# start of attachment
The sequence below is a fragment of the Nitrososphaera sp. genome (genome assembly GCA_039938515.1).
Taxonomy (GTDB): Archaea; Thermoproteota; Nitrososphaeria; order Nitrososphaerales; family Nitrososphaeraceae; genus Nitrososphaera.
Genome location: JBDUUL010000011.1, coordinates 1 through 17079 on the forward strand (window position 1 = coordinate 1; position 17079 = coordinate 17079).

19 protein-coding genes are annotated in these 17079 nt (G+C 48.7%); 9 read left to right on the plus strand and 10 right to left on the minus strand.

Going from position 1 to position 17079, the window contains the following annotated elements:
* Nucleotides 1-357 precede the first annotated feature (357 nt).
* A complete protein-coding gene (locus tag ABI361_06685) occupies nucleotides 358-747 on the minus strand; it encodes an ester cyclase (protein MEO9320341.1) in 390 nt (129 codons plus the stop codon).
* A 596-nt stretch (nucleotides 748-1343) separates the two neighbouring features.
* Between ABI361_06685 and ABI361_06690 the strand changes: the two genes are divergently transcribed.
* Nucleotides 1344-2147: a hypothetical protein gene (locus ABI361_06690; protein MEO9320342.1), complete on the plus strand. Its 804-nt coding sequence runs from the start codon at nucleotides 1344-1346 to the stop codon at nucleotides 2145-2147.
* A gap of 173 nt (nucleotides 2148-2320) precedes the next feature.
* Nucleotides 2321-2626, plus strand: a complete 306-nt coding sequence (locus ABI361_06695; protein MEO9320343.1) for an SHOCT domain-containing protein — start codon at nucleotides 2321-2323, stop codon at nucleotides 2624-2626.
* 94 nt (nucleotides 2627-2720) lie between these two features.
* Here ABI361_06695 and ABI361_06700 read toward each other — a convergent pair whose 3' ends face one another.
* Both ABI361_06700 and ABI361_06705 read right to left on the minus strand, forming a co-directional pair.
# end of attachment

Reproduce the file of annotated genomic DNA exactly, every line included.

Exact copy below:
The sequence below is a fragment of the Nitrososphaera sp. genome (genome assembly GCA_039938515.1).
Taxonomy (GTDB): Archaea; Thermoproteota; Nitrososphaeria; order Nitrososphaerales; family Nitrososphaeraceae; genus Nitrososphaera.
Genome location: JBDUUL010000011.1, coordinates 1 through 17079 on the forward strand (window position 1 = coordinate 1; position 17079 = coordinate 17079).

19 protein-coding genes are annotated in these 17079 nt (G+C 48.7%); 9 read left to right on the plus strand and 10 right to left on the minus strand.

Going from position 1 to position 17079, the window contains the following annotated elements:
* Nucleotides 1-357 precede the first annotated feature (357 nt).
* A complete protein-coding gene (locus tag ABI361_06685) occupies nucleotides 358-747 on the minus strand; it encodes an ester cyclase (protein MEO9320341.1) in 390 nt (129 codons plus the stop codon).
* A 596-nt stretch (nucleotides 748-1343) separates the two neighbouring features.
* Between ABI361_06685 and ABI361_06690 the strand changes: the two genes are divergently transcribed.
* Nucleotides 1344-2147: a hypothetical protein gene (locus ABI361_06690; protein MEO9320342.1), complete on the plus strand. Its 804-nt coding sequence runs from the start codon at nucleotides 1344-1346 to the stop codon at nucleotides 2145-2147.
* A gap of 173 nt (nucleotides 2148-2320) precedes the next feature.
* Nucleotides 2321-2626, plus strand: a complete 306-nt coding sequence (locus ABI361_06695; protein MEO9320343.1) for an SHOCT domain-containing protein — start codon at nucleotides 2321-2323, stop codon at nucleotides 2624-2626.
* 94 nt (nucleotides 2627-2720) lie between these two features.
* Here ABI361_06695 and ABI361_06700 read toward each other — a convergent pair whose 3' ends face one another.
* Both ABI361_06700 and ABI361_06705 read right to left on the minus strand, forming a co-directional pair.